Tylenol does have potential side effects. These include itching, hives, rash, hoarse voice, trouble with breathing and swallowing, irritated and peeling skin, and swelling of bodily areas like the face, throat, hands, feet, ankles, and legs. Although these side effects are rare, they could be due to an allergic reaction.

  • Can pregnant women take Extra Strength Tylenol?

    Some pregnant women are able to take Extra Strength Tylenol, but not everyone should do so. It is a good idea to ask a healthcare provider before taking a dose.

  • How long does Tylenol last?

    Tylenol usually lasts around five hours, but this can depend on the size and strength of the dosage. Most people will feel the pain relief effects of Tylenol within two hours after taking a dose. Extra Strength Tylenol may last even longer, while the effects of Tylenol Arthritis can persist for up to eight hours.

6 Sources
Verywell Health uses only high-quality sources, including peer-reviewed studies, to support the facts within our articles. Read our editorial process to learn more about how we fact-check and keep our content accurate, reliable, and trustworthy.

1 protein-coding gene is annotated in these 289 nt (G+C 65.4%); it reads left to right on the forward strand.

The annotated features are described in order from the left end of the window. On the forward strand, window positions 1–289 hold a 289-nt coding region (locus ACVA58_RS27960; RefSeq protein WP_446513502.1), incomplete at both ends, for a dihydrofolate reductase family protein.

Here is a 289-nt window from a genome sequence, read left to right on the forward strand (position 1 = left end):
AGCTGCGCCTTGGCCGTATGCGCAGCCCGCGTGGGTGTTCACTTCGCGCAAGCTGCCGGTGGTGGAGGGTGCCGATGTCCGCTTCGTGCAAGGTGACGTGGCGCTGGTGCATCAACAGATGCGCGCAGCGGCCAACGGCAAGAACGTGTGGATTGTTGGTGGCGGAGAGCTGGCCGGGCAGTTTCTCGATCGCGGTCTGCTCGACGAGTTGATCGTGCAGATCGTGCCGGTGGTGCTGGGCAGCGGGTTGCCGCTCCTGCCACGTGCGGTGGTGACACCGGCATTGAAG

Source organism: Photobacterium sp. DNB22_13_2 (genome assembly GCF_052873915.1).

1. Tylenol. Products.

  2. Johnson and Johnson Consumer Information. Tylenol Dosage for Adults.

  3. University of Pittsburgh Medical Center. Children's Hospital of Pittsburgh. Acetaminophen Toxicity Symptoms and Treatment.

  4. Rubin JB, Hameed B, Gottfried M, Lee WM, Sarkar M; Acute Liver Failure Study Group. Acetaminophen-induced acute liver failure is more common and more severe in womenClin Gastroenterol Hepatol. 2018;16(6):936-946. doi:10.1016/j.cgh.2017.11.042

  5. MedlinePlus. Acetaminophen.

  6. Tylenol.com. FAQs.

By Carol Eustice
Carol Eustice is a writer covering arthritis and chronic illness, who herself has been diagnosed with both rheumatoid arthritis and osteoarthritis.